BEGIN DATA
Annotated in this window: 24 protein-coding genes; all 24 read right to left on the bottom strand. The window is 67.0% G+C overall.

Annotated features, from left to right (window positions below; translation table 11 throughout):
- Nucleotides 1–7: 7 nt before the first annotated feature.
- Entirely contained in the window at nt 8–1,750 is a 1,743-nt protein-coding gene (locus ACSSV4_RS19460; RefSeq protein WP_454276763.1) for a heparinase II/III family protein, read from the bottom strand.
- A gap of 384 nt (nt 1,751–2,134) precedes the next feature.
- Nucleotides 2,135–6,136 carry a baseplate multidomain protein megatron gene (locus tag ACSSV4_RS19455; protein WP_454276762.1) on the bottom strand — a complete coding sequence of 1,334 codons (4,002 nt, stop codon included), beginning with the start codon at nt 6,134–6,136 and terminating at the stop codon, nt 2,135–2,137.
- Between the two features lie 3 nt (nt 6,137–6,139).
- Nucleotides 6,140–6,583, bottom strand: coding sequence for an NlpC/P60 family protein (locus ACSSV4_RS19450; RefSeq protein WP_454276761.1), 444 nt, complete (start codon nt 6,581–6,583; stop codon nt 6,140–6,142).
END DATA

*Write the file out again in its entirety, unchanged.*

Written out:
Annotated in this window: 24 protein-coding genes; all 24 read right to left on the bottom strand. The window is 67.0% G+C overall.

Annotated features, from left to right (window positions below; translation table 11 throughout):
- Nucleotides 1–7: 7 nt before the first annotated feature.
- Entirely contained in the window at nt 8–1,750 is a 1,743-nt protein-coding gene (locus ACSSV4_RS19460; RefSeq protein WP_454276763.1) for a heparinase II/III family protein, read from the bottom strand.
- A gap of 384 nt (nt 1,751–2,134) precedes the next feature.
- Nucleotides 2,135–6,136 carry a baseplate multidomain protein megatron gene (locus tag ACSSV4_RS19455; protein WP_454276762.1) on the bottom strand — a complete coding sequence of 1,334 codons (4,002 nt, stop codon included), beginning with the start codon at nt 6,134–6,136 and terminating at the stop codon, nt 2,135–2,137.
- Between the two features lie 3 nt (nt 6,137–6,139).
- Nucleotides 6,140–6,583, bottom strand: coding sequence for an NlpC/P60 family protein (locus ACSSV4_RS19450; RefSeq protein WP_454276761.1), 444 nt, complete (start codon nt 6,581–6,583; stop codon nt 6,140–6,142).